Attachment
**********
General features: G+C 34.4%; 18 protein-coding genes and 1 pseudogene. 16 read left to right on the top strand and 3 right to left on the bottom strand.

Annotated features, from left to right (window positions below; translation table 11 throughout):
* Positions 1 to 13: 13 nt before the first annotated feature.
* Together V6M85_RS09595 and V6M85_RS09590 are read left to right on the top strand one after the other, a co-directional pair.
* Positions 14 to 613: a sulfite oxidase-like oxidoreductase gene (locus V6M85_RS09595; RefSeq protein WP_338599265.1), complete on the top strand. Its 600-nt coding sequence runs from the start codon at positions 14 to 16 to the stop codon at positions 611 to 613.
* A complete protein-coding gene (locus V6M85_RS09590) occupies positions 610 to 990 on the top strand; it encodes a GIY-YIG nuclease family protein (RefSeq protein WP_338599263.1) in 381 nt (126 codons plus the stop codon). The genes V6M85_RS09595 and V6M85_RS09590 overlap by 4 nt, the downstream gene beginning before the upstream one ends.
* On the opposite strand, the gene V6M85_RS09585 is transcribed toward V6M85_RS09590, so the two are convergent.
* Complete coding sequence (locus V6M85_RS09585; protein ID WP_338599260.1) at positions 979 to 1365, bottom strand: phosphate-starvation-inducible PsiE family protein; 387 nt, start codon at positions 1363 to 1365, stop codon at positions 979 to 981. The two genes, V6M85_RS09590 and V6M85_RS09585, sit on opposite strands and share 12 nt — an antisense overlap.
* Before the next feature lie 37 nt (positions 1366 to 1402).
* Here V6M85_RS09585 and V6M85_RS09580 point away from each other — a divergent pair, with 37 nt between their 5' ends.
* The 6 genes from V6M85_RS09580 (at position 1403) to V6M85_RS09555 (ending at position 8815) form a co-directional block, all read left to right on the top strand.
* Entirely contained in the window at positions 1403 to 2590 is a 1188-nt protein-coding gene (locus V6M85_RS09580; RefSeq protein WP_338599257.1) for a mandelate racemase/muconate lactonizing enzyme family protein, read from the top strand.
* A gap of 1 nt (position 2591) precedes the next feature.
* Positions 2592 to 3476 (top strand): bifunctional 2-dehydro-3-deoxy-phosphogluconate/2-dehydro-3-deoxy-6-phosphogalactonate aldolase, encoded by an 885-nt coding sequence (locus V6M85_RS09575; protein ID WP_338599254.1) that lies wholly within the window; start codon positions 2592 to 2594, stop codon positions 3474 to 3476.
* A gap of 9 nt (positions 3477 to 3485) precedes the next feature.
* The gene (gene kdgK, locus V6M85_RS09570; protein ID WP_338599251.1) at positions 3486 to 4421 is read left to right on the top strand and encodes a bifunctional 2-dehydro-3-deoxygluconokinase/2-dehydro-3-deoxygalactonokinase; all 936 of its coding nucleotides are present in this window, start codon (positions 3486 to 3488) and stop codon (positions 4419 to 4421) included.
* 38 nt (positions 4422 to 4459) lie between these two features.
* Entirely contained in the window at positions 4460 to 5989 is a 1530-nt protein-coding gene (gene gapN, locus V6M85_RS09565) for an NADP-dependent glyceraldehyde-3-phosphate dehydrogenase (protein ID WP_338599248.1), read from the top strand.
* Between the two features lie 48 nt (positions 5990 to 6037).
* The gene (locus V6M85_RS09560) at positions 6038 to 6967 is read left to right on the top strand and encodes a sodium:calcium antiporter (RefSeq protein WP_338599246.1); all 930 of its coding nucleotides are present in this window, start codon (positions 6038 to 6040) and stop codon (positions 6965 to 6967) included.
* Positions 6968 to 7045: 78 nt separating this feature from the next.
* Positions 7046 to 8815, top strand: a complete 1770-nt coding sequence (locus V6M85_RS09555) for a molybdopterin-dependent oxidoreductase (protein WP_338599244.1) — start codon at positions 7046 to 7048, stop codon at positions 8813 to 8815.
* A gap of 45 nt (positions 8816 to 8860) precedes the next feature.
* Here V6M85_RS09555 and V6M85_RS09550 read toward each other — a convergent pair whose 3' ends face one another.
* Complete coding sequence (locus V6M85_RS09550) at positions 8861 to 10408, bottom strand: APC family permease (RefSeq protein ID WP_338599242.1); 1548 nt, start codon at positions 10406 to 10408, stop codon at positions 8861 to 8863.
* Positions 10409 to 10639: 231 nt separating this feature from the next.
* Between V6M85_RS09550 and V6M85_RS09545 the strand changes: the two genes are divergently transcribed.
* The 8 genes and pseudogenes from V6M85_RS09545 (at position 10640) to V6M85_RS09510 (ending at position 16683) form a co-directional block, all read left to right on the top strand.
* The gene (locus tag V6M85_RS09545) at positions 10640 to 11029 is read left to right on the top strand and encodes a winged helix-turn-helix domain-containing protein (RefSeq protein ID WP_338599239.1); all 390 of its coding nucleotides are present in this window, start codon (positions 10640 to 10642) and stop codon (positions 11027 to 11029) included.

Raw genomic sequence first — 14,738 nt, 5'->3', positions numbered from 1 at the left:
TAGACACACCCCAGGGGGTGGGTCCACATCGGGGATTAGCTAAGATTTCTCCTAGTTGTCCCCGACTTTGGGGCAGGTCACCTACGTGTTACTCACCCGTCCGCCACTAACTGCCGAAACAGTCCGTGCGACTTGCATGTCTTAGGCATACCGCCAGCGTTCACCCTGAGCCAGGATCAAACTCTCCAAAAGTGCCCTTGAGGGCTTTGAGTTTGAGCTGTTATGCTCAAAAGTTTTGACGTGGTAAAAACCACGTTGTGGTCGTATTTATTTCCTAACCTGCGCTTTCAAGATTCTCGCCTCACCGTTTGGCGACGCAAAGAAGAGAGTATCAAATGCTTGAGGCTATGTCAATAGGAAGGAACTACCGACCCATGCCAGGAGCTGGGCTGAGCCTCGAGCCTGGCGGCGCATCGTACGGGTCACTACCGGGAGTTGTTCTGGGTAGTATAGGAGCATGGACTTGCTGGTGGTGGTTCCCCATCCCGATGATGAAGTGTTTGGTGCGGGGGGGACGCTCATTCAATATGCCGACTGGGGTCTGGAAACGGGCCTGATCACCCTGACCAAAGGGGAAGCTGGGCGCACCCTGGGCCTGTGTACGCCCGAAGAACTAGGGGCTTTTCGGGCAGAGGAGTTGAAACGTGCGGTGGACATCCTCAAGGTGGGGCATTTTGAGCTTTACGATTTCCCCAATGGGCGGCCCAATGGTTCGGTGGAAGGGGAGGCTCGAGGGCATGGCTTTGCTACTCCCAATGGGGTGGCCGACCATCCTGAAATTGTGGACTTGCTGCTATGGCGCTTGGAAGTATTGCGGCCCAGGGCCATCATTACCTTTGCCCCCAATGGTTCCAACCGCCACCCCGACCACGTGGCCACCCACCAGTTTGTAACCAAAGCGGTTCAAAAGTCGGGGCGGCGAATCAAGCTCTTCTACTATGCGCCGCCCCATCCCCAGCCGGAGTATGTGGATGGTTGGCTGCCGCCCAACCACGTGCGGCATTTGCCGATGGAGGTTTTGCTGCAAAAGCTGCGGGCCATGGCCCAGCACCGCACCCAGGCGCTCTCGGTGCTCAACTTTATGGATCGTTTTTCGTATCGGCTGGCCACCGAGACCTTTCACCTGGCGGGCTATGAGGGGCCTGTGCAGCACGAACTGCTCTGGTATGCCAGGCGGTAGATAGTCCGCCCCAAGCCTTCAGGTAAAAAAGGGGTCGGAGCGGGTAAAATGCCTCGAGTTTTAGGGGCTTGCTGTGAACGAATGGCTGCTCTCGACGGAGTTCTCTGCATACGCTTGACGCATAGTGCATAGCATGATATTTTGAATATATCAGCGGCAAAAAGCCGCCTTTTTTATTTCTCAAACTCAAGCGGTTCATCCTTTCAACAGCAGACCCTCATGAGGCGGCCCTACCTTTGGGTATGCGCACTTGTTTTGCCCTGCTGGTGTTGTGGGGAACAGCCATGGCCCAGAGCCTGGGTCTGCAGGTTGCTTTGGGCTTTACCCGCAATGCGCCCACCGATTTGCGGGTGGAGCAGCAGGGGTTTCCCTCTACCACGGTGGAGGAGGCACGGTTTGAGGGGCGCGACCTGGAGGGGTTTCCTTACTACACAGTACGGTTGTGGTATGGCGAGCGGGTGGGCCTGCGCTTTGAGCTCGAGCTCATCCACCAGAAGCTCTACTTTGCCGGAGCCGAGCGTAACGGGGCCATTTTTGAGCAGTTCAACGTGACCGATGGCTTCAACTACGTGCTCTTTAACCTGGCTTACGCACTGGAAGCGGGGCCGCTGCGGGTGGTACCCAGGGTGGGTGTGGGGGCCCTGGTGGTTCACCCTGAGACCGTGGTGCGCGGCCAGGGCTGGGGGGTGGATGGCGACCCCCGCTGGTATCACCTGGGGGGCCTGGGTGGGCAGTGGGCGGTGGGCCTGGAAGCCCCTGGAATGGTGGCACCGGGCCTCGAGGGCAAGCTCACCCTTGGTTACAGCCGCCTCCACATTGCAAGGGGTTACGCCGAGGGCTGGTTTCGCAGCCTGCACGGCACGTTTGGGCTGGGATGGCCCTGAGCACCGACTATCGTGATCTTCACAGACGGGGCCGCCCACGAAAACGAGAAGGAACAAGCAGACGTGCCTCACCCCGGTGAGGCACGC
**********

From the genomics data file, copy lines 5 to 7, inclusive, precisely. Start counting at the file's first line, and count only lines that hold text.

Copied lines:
* Positions 14 to 613: a sulfite oxidase-like oxidoreductase gene (locus V6M85_RS09595; RefSeq protein WP_338599265.1), complete on the top strand. Its 600-nt coding sequence runs from the start codon at positions 14 to 16 to the stop codon at positions 611 to 613.
* A complete protein-coding gene (locus V6M85_RS09590) occupies positions 610 to 990 on the top strand; it encodes a GIY-YIG nuclease family protein (RefSeq protein WP_338599263.1) in 381 nt (126 codons plus the stop codon). The genes V6M85_RS09595 and V6M85_RS09590 overlap by 4 nt, the downstream gene beginning before the upstream one ends.
* On the opposite strand, the gene V6M85_RS09585 is transcribed toward V6M85_RS09590, so the two are convergent.